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Kidney Week

Abstract: TH-PO055

Urinary Sediment Microscopy as a Diagnostic Tool in Patients With End-Stage Liver Disease With AKI

Session Information

Category: Acute Kidney Injury

  • 102 AKI: Clinical‚ Outcomes‚ and Trials

Authors

  • Varghese, Vipin, Department of Internal Medicine, Ochsner Clinic Foundation, New Orleans, Louisiana, United States
  • Sultan, Mohammad Tanvir, Department of Internal Medicine, Ochsner Clinic Foundation, New Orleans, Louisiana, United States
  • Chalmers, Dustin, Department of Nephrology, Ochsner Clinic Foundation, New Orleans, Louisiana, United States
  • Cacioppo, Paula Anne, Department of Internal Medicine, Ochsner Clinic Foundation, New Orleans, Louisiana, United States
  • Uddin, Durin Y., Department of Internal Medicine, Ochsner Clinic Foundation, New Orleans, Louisiana, United States
  • Velez, Juan Carlos Q., Department of Nephrology, Ochsner Clinic Foundation, New Orleans, Louisiana, United States

Group or Team Name

  • Ochsner Nephrology
Background

Microscopic examination of the urinary sediment (MicrExUrSed) is a useful diagnostic tool in acute kidney injury (AKI). MicrExUrSed findings in patients with end-stage liver disease (ESLD) with AKI have not been well characterized. Hepatorenal syndrome type 1 (HRS-1), a type of AKI in ESLD, is difficult to diagnose despite the International Club of Ascites (ICA) criteria. Thus, we hypothesized that MicrExUrSed findings in ESLD differ from those in the absence of ESLD, and that they may aid in diagnosis of AKI, specifically to distinguish HRS-1 from acute tubular injury (ATI).

Methods

MicrExUrSed was performed in patients with AKI stage ≥ 2 with or without ESLD over a 3-year period. Data were collected prospectively. The percentage of low power fields (LPF) containing hyaline casts (HC), waxy casts (WxC), renal tubular epithelial cell casts (RTECC), granular casts (GC), and muddy brown granular casts (MBGC) was assessed. HRS-1 was defined by the ICA criteria and urine Na (uNa) <20 mEq/L. The presence of GC was used to determine the diagnosis of ATI.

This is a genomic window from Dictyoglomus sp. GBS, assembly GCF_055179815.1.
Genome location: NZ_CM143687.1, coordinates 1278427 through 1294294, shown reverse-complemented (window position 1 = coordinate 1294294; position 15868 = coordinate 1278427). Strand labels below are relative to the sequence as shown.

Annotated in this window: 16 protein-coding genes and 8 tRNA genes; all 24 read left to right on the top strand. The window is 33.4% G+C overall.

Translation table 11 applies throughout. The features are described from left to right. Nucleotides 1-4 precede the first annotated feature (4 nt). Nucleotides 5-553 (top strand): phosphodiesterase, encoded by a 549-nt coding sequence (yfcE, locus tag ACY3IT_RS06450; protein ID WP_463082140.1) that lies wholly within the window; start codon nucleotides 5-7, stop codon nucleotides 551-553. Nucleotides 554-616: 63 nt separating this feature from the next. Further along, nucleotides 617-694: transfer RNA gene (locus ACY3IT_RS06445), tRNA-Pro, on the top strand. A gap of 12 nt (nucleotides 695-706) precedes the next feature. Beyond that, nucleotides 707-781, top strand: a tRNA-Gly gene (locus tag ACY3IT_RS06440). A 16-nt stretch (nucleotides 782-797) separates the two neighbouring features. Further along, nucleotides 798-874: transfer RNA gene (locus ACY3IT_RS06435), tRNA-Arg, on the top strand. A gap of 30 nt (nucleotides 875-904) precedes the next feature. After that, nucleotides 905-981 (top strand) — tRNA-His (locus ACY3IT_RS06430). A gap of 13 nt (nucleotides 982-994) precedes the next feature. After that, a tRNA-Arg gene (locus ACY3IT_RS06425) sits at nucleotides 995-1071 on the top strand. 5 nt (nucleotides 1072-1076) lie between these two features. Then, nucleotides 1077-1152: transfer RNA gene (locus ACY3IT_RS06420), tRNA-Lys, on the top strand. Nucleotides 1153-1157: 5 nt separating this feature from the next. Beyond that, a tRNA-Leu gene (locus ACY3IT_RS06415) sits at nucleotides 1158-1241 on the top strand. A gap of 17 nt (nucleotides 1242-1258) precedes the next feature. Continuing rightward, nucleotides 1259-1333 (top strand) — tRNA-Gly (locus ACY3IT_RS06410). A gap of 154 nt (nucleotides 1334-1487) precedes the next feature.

Results

Distribution of casts by percentage of LPF containing casts differed between the ESLD (n=185) and non-ESLD (n=421) groups. HC, RTECC, and GC were identified more often in ESLD compared to non-ESLD [42 vs 7% (p<0.0001); 30 vs 9% (p<0.0001) and 54 vs 26% (p<0.0001) for HC, RTECC and GC, respectively]. No difference in frequency of WxC (22 vs 19%, p=0.39) or MBGC (21 vs 24%, p=0.42) was found. In the ESLD group, total bilirubin level was significantly higher for those with RTECC [24.9 vs. 9.4 mg/dL (p<0.0001)] suggesting potential pathogenesis of bile cast tubulopathy. A diagnosis of HRS-1 (based on ICA + uNa) was assigned to 51/185 (27%) of patients with ESLD and AKI. Among them, 27/51 (53%) were converted to ATI based on the presence of GC.

Conclusion

MicrExUrSed can aid in the diagnosis of AKI in ESLD by identifying those with evidence of ATI, i.e., not consistent with HRS-1. Additionally, the spectrum of MicrExUrSed findings in patients with ESLD differs from that of patients without ESLD. Higher frequency of HC in ESLD may reflect more frequent tubular stasis consistent with their disease state. More studies are needed to examine the clinical implications of RTECC seen in those with higher total bilirubin.